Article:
Sunset teachers talk trip at board of education meeting
December 11, 2012
Also at the meeting …
During it’s meeting Tuesday evening, the board of education:
• Unanimously approved to certify the mill levy
• Unanimously approved the first reading of policy 5310, student use of the internet and electronic communications
• Joel Browning was administered the Oath of Office, joining the board as its’ newest member representing District 5
There was plenty to celebrate Tuesday night at the Moffat County School District Board of Education meeting.
Kristin Ingalls was again honored for her Peabody Energy Leaders in Education award, Norm Yoast for his Excellence in Science Education 2012 award from the Colorado Association of Science Teachers, and Cheryl Arnett and Melany Neton shared their experience attending the Partners in Learning Global Forum.
Arnett and Neton recently traveled to Prague in the Czech Republic for the forum.
Arnett, a second grade teacher at Sunset and Neton, a first grade teacher at Sunset, were introduced by Sunset's principal Zack Allen, who described the two's venture as one of the first understanding by design projects for the school.
Moffat County School District recently made the switch to Understanding by Design as its curriculum.
"We're getting our feet wet. They take the unit and break it down," Allen said. "Student's learn achieving dreams take research, planning and goal setting."
Allen was referencing the takeaway for students from the lesson Arnett and Neton planned for their students and shared at the forum, planning a trip to Disneyland.
Students had to apply all their skills to plan a trip including travel and accommodation plans. The end reward was a "trip," to Disneyland, using an Xbox Kinect.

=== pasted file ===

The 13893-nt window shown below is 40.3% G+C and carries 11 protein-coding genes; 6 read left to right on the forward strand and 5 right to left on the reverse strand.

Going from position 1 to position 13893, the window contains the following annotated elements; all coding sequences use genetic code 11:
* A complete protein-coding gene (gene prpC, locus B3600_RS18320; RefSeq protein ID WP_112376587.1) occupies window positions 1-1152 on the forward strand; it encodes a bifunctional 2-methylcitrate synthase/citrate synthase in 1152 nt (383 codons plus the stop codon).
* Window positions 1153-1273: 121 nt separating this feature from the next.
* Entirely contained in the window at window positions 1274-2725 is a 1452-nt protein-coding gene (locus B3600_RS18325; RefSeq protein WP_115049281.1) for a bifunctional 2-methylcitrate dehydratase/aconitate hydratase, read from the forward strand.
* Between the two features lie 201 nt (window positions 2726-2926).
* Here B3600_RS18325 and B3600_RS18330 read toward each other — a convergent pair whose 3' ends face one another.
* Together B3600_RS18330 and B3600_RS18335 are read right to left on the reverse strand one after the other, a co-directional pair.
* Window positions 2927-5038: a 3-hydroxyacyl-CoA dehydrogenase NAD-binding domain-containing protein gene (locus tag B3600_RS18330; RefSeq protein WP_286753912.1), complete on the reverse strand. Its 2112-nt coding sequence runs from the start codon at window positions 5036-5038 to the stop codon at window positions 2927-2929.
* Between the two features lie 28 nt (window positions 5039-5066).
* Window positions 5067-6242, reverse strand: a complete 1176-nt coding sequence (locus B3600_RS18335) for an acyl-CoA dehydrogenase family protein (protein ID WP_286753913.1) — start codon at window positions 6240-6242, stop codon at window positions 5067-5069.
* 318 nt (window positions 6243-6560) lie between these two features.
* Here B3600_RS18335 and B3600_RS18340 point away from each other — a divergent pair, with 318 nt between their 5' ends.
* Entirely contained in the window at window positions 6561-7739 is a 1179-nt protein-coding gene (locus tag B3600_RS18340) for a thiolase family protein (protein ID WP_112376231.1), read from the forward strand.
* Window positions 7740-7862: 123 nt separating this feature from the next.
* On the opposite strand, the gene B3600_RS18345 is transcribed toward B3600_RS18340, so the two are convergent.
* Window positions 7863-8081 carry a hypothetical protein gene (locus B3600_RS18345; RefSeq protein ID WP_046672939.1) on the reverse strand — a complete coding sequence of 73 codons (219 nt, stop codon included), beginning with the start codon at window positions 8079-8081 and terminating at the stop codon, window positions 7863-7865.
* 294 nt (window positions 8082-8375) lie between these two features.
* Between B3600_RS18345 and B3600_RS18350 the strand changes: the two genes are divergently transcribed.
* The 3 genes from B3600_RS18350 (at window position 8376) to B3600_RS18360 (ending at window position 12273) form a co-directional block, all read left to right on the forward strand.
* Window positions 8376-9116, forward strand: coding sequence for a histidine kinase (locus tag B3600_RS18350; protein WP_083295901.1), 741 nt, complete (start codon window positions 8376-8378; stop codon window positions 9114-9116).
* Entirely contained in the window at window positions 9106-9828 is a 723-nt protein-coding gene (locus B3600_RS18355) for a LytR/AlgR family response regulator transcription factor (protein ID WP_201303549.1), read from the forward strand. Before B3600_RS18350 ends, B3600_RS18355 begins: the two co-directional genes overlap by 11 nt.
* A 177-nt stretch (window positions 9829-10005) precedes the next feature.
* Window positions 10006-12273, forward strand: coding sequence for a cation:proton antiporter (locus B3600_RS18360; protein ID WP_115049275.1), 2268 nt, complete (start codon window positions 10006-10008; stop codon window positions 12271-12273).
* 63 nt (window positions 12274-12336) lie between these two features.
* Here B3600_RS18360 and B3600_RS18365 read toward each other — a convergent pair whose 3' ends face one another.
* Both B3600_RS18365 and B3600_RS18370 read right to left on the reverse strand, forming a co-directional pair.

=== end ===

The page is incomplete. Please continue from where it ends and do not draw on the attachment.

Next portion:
Taking the unit with them to Prague, the two swapped lessons and teaching techniques with educators from around the world.
"The biggest thing to me were the connections we made," Neton said. "I learned so much."
Arnett said the trip gave her an opportunity to see the types of problems other teachers face in educating students, speaking of a specific experience with an educator from Nigeria.
Asked to get up from there table and find one person they hadn't shared projects with, Arnett said she found a man from Nigeria whose project taught students to turn away from the violence and crime they are constantly surrounded by.
Arnett said she felt slightly odd sharing that her project had her students planning a trip to Disneyland. But she said the exchange with educators from around the globe was good.
"We have problems of luxury while others around the world are facing problems of survival," Arnett said. "It's eye opening and it's important."
Arnett spoke about another teacher from Ghana teaching children about child labor and helping them to get out of it.
"This is a different world from when I was young. We have a responsibility to our kids to connect them globally and teach them to work internationally," Arnett said.
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